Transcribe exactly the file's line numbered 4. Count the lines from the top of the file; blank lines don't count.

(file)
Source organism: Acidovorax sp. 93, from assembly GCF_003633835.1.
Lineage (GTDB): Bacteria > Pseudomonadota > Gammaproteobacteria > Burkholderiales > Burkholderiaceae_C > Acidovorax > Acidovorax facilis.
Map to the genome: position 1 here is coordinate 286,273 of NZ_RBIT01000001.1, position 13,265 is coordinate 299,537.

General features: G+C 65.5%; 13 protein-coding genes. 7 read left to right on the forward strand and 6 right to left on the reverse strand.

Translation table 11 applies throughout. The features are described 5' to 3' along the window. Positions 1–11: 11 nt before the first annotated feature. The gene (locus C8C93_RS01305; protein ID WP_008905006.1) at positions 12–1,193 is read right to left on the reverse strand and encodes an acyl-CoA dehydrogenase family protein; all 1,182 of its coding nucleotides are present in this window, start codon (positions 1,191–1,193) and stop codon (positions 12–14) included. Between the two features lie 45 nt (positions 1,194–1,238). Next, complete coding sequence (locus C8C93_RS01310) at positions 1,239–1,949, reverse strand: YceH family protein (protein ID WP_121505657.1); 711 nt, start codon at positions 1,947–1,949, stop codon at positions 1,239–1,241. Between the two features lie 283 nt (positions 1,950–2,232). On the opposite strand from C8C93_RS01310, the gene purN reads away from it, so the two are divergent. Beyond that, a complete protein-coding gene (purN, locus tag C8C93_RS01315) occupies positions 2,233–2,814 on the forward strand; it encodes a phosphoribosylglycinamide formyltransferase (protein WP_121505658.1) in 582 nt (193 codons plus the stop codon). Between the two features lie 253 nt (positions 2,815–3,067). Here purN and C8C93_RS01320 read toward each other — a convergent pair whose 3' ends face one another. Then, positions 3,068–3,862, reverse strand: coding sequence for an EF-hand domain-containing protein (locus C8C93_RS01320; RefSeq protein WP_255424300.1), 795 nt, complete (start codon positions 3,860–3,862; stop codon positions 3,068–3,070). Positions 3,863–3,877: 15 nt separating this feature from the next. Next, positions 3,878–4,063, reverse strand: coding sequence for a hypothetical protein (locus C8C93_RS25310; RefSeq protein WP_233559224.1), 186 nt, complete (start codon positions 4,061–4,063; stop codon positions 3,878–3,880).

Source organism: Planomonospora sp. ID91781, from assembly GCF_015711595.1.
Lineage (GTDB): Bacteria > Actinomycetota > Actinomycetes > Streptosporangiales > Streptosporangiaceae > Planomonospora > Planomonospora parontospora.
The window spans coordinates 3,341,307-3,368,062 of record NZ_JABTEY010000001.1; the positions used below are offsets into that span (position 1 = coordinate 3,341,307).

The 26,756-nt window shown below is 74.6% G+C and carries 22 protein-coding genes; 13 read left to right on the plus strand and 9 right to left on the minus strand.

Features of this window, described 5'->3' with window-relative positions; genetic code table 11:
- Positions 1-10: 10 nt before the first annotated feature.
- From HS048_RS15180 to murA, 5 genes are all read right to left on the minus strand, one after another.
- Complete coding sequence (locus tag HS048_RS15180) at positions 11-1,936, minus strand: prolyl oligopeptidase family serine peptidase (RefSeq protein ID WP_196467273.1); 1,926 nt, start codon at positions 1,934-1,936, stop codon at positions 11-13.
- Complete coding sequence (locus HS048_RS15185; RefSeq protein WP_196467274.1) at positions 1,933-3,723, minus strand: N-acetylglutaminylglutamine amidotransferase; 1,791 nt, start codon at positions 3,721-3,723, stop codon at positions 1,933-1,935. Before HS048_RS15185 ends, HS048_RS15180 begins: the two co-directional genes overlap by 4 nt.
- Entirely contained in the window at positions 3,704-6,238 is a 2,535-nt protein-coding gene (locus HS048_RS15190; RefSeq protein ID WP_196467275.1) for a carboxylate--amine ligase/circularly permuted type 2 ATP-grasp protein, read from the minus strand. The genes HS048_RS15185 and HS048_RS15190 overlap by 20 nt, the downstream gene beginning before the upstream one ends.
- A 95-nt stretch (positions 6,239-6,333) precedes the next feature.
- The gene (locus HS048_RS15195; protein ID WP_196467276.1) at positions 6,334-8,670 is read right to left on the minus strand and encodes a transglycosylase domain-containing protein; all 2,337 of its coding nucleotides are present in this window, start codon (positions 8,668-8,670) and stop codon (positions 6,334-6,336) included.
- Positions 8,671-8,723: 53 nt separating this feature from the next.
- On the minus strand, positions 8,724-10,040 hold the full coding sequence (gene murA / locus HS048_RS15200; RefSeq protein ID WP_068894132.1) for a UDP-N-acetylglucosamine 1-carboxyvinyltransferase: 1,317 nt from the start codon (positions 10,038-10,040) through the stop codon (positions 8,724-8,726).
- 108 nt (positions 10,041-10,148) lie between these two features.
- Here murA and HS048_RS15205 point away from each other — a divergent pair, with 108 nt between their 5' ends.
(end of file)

General features: G+C 65.5%; 13 protein-coding genes. 7 read left to right on the forward strand and 6 right to left on the reverse strand.